An overview of the process a typical business importing goods into Great Britain will need to go through under the new model is set out in Figure 1. This summarises the key data they must provide, when they must provide supporting documentation and when a physical check of their goods may be required.
Figure 1: Summary of how the Border Target Operating Model will improve the import process
4.2 A cross-government approach to Trusted Trader authorisations
The 2025 UK Border Strategy set out the ambition to create a cross-government approach to authorising businesses for Trusted Trader status (where a trader goes through an upfront assurance process in order to be granted authorisation to use facilitations not available to traders by default) that sees these approaches expanded across different compliance regimes. The Border Target Operating Model seeks to deliver on this ambition, and pilot the incorporation of Sanitary and Phytosanitary controls into our approach to Trusted Trader authorisations.
Currently, the UK Government’s ‘Trusted Trader’ offer comprises over 80 schemes for customs and excise administered by HMRC, such as the Authorised Economic Operator (AEO) scheme, Authorised Consignee/Consignor (ACC) for transit users and Excise Warehousing. Benefits range from reduced checks at the border to the ability to defer customs and excise duty and import VAT payments. For excise authorisations, without the required authorisations and approvals, businesses cannot produce excise products such as beer, tobacco or road fuels.
The existing customs and excise authorisations schemes do not have systemic read across to one another and traders must re-enter information for each authorisation. Further, there is no central platform where a business can manage or apply for schemes they are eligible for. In addition, the Government’s existing Trusted Trader offering is focused on customs and excise authorisations, with few facilitations offered for other controls regimes, such as Sanitary and Phytosanitary controls.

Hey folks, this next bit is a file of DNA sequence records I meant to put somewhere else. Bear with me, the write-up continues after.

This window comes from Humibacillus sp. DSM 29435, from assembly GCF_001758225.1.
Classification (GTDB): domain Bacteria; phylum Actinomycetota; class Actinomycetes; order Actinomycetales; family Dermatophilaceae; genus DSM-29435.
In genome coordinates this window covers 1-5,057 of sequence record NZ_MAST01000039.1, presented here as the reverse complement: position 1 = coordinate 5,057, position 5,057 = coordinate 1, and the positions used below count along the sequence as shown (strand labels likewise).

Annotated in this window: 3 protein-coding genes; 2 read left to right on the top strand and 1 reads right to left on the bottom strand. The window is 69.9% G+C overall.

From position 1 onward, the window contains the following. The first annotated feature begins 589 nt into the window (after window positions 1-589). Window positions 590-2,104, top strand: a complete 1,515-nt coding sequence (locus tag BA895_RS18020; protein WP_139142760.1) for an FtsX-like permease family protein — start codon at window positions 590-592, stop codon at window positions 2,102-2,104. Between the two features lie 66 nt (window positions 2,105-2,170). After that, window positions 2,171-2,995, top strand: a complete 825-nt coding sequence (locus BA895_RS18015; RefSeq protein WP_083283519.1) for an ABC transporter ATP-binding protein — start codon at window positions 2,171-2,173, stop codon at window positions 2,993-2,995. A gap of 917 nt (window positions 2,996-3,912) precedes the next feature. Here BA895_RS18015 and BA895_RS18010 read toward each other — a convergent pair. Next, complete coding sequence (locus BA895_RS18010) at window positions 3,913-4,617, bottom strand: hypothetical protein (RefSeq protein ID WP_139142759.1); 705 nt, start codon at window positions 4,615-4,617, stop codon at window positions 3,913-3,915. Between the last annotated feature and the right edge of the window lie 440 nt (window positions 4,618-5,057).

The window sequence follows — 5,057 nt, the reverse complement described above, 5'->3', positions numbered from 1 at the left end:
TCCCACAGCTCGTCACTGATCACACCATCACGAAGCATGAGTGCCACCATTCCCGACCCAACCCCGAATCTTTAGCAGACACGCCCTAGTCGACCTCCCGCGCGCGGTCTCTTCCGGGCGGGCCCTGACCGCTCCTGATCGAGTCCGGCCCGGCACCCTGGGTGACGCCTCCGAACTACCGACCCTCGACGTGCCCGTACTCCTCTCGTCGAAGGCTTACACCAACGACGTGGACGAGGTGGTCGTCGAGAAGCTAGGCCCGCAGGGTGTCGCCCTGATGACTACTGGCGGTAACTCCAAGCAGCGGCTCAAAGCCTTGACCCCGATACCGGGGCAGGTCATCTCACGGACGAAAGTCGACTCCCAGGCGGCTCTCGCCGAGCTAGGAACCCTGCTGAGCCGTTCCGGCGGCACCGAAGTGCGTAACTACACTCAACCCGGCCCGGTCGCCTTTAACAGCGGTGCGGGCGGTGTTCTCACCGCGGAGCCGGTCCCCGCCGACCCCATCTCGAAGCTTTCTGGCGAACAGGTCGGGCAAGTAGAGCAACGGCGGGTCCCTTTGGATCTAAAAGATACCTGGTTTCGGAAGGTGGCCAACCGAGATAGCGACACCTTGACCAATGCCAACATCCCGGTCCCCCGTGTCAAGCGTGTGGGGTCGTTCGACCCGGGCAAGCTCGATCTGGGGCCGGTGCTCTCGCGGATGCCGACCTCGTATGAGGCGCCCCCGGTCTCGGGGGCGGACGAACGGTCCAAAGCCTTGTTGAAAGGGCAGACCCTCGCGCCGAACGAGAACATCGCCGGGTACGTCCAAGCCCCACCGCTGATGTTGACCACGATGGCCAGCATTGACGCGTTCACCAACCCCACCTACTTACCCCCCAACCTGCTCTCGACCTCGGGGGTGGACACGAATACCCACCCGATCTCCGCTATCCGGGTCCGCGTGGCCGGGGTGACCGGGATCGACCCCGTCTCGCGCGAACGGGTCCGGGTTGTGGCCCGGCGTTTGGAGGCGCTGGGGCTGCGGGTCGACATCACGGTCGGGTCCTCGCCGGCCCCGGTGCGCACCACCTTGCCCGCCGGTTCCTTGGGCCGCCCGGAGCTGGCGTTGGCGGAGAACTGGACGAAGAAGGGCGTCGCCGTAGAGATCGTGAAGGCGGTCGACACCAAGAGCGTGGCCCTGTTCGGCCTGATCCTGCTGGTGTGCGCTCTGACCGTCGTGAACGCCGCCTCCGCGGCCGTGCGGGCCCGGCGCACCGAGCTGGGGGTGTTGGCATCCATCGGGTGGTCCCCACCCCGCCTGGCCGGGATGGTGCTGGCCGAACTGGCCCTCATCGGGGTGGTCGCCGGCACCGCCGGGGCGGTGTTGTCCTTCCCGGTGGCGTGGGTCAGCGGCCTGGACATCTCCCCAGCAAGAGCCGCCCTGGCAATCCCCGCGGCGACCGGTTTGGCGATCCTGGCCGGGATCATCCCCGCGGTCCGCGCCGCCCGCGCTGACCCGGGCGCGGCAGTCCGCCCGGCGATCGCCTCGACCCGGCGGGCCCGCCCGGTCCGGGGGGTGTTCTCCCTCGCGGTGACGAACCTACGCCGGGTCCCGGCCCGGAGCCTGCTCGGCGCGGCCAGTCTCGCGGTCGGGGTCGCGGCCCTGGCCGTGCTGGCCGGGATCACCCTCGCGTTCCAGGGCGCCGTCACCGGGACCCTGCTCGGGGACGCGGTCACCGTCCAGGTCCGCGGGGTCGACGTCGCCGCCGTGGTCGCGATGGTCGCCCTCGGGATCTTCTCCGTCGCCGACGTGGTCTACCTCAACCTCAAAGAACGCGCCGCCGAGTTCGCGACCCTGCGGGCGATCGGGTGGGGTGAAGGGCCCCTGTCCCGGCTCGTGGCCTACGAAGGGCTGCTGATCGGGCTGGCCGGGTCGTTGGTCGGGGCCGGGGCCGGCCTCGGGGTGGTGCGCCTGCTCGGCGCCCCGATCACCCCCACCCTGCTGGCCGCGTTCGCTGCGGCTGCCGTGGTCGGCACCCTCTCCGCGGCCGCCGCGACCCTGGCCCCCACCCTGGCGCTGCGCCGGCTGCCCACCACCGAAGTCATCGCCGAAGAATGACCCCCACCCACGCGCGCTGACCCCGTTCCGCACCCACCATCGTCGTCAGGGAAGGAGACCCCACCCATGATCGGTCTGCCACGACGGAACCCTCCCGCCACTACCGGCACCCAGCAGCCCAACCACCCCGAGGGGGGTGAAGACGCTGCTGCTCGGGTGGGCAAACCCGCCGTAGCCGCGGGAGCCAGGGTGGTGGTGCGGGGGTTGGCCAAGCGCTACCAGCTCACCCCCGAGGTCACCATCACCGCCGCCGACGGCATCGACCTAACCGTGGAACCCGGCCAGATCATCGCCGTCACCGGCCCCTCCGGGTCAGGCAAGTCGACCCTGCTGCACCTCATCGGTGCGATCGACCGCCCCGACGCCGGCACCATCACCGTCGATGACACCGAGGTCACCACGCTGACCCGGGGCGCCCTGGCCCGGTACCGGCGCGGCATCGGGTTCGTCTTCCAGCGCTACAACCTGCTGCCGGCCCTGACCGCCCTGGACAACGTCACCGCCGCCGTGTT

Through the Border Target Operating Model we will create a joined up approach to our Trusted Trader offering.
- HMRC will radically simplify its existing schemes for trusted traders through the Modernising Authorisations project. This will streamline the current suite of customs authorisations and digitise the current paper based application/management process for customs and excise authorisations. Authorisations will be more visible to traders making it easier for them to identify and access those authorisations which are most suitable for their needs. The Modernising Authorisations project will move into delivery in the second half of 2023, with the aim of completing by mid-2025.
- The UK Single Trade Window will provide a gateway for application and management of Trusted Trader status. This will save traders the administrative burden of capturing data multiple times, and the applications and guidance for authorisations schemes can also be held on a single platform. Traders applying for authorisations will have a more straightforward customer journey where data is not requested on multiple occasions. When a trader’s capability and volume of trade grows such that they wish to move away from third party services and undertake customs processes directly, they will be able to access and manage their authorisations more easily. This approach will make it more straightforward to apply for Trusted Trader schemes and will help smaller firms to start importing, thus encouraging them to apply for further facilitations as they become more mature. Traders who hold existing authorisations will be onboarded to the new platform and will be able to review and amend all of their held authorisations in one place and use their data to apply for additional schemes. The UK Single Trade Window is designed so that in the future, new features can be incorporated. In the context of a Trusted Trader scheme, this means that the Trusted Trader offer can expand if further facilitations are developed for traders.
- As set out in the detail of the new approach to Sanitary and Phytosanitary controls, we will work with industry to pilot new Trusted Trader authorisations for Sanitary and Phytosanitary goods. These pilots will explore whether it is possible for businesses to demonstrate compliance and provide the necessary assurance to manage biosecurity, animal health and welfare, and food safety risks.